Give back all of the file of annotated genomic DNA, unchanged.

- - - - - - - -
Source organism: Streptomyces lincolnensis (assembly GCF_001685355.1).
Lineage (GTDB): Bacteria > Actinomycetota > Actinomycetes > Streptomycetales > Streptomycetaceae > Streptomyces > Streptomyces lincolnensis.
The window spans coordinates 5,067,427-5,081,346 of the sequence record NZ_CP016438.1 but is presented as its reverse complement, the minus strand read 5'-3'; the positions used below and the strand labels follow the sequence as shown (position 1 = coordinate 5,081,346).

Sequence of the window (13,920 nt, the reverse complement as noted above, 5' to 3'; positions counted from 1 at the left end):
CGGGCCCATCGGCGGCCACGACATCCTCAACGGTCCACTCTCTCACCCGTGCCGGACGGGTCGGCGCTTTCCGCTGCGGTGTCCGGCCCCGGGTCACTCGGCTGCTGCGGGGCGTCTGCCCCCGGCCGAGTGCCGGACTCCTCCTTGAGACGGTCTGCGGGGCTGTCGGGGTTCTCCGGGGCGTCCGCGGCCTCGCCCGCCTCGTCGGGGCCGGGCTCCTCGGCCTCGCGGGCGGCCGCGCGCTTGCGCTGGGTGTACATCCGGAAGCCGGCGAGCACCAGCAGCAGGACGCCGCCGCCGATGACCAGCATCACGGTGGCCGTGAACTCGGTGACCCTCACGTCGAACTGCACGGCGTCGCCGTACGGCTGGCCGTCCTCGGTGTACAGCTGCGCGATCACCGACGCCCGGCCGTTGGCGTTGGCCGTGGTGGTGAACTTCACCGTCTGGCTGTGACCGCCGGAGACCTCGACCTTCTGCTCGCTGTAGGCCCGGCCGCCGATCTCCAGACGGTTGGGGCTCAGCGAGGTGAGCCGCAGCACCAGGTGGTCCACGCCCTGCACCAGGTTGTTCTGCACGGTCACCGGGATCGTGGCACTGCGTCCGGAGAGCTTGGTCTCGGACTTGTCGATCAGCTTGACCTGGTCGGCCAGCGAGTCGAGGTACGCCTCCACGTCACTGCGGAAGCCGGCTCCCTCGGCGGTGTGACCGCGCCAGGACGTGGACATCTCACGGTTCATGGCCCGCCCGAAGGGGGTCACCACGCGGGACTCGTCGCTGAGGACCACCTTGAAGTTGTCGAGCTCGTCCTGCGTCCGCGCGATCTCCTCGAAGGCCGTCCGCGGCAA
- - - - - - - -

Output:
Source organism: Streptomyces lincolnensis (assembly GCF_001685355.1).
Lineage (GTDB): Bacteria > Actinomycetota > Actinomycetes > Streptomycetales > Streptomycetaceae > Streptomyces > Streptomyces lincolnensis.
The window spans coordinates 5,067,427-5,081,346 of the sequence record NZ_CP016438.1 but is presented as its reverse complement, the minus strand read 5'-3'; the positions used below and the strand labels follow the sequence as shown (position 1 = coordinate 5,081,346).

Sequence of the window (13,920 nt, the reverse complement as noted above, 5' to 3'; positions counted from 1 at the left end):
CGGGCCCATCGGCGGCCACGACATCCTCAACGGTCCACTCTCTCACCCGTGCCGGACGGGTCGGCGCTTTCCGCTGCGGTGTCCGGCCCCGGGTCACTCGGCTGCTGCGGGGCGTCTGCCCCCGGCCGAGTGCCGGACTCCTCCTTGAGACGGTCTGCGGGGCTGTCGGGGTTCTCCGGGGCGTCCGCGGCCTCGCCCGCCTCGTCGGGGCCGGGCTCCTCGGCCTCGCGGGCGGCCGCGCGCTTGCGCTGGGTGTACATCCGGAAGCCGGCGAGCACCAGCAGCAGGACGCCGCCGCCGATGACCAGCATCACGGTGGCCGTGAACTCGGTGACCCTCACGTCGAACTGCACGGCGTCGCCGTACGGCTGGCCGTCCTCGGTGTACAGCTGCGCGATCACCGACGCCCGGCCGTTGGCGTTGGCCGTGGTGGTGAACTTCACCGTCTGGCTGTGACCGCCGGAGACCTCGACCTTCTGCTCGCTGTAGGCCCGGCCGCCGATCTCCAGACGGTTGGGGCTCAGCGAGGTGAGCCGCAGCACCAGGTGGTCCACGCCCTGCACCAGGTTGTTCTGCACGGTCACCGGGATCGTGGCACTGCGTCCGGAGAGCTTGGTCTCGGACTTGTCGATCAGCTTGACCTGGTCGGCCAGCGAGTCGAGGTACGCCTCCACGTCACTGCGGAAGCCGGCTCCCTCGGCGGTGTGACCGCGCCAGGACGTGGACATCTCACGGTTCATGGCCCGCCCGAAGGGGGTCACCACGCGGGACTCGTCGCTGAGGACCACCTTGAAGTTGTCGAGCTCGTCCTGCGTCCGCGCGATCTCCTCGAAGGCCGTCCGCGGCAA